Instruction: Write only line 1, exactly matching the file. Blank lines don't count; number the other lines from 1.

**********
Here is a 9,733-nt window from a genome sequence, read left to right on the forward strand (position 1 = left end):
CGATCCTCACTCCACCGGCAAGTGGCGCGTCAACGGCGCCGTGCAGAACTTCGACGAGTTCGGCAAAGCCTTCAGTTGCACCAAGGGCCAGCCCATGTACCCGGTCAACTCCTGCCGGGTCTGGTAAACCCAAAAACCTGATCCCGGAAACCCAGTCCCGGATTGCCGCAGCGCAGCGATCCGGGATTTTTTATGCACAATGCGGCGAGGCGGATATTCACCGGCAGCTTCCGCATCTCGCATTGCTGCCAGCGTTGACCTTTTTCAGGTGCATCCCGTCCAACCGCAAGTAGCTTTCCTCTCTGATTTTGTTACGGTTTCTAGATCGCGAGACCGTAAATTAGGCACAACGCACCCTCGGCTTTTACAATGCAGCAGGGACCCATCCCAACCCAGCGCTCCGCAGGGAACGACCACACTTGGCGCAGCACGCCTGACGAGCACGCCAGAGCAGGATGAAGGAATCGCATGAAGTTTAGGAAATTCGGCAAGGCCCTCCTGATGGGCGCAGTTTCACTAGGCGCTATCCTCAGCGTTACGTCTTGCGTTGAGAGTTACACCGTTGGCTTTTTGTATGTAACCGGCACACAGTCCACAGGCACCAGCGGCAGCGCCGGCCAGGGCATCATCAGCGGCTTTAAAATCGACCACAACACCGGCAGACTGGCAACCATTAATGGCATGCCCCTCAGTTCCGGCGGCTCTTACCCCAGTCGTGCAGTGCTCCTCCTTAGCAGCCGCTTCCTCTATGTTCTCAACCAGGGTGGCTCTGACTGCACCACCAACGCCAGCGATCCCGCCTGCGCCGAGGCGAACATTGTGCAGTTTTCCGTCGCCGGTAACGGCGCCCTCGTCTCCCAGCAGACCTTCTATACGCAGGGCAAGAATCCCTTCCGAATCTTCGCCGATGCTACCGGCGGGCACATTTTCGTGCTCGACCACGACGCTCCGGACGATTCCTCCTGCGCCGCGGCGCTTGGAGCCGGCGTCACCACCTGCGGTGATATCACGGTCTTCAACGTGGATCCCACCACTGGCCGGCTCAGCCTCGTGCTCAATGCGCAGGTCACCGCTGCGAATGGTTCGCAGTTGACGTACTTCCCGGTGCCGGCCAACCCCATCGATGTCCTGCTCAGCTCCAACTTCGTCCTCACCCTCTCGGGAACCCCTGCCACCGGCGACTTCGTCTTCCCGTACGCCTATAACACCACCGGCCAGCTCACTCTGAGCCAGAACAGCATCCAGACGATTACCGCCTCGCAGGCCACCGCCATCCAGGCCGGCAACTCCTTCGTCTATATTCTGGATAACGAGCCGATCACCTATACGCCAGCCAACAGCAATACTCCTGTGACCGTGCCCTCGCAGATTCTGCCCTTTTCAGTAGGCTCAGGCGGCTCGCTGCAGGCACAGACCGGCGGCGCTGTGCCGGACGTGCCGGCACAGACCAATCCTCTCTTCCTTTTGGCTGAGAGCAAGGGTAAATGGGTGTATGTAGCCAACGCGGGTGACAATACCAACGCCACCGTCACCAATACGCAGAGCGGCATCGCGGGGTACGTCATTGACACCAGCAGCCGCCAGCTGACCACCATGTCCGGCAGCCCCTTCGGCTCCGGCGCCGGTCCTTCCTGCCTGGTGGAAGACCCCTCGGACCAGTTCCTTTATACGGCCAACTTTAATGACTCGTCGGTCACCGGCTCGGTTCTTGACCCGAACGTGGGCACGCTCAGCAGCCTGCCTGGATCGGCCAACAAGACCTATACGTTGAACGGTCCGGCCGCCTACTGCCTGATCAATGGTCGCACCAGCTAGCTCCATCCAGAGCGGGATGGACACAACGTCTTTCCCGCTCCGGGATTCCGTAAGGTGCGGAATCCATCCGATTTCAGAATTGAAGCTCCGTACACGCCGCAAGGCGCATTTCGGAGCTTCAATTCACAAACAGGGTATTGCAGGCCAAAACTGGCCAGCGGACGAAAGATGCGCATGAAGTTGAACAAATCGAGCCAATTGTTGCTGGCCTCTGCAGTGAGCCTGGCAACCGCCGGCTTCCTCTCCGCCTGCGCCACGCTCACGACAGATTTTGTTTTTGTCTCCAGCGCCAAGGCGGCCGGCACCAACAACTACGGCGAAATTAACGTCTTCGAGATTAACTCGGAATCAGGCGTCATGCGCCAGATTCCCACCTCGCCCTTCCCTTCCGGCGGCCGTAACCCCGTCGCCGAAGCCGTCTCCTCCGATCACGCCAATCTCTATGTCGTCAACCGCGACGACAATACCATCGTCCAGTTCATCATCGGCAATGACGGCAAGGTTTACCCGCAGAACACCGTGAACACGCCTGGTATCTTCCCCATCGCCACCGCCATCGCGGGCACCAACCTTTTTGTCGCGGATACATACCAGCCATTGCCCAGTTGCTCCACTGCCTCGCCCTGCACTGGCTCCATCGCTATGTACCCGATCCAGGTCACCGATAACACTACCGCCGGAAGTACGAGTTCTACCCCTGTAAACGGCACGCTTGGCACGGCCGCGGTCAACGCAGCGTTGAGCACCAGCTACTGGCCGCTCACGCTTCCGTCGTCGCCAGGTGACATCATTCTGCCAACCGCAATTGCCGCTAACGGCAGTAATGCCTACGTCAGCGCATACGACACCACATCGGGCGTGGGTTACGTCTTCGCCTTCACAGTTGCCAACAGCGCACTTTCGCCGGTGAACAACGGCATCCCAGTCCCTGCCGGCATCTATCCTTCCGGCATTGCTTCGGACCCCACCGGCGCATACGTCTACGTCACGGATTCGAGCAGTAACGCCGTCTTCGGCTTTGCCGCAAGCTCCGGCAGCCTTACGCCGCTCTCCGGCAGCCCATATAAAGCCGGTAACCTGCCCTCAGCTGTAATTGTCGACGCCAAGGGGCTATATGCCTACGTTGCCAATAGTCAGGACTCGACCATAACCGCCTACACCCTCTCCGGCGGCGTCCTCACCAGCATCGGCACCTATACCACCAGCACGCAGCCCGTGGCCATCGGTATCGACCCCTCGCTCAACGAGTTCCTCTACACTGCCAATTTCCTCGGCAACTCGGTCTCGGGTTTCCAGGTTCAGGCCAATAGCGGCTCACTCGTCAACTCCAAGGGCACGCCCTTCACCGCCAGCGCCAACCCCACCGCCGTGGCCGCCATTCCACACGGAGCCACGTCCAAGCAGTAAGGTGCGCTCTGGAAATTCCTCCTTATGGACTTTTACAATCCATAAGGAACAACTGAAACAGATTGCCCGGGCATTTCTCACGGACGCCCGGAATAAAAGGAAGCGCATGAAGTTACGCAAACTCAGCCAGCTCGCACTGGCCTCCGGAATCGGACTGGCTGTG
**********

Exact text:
Here is a 9,733-nt window from a genome sequence, read left to right on the forward strand (position 1 = left end):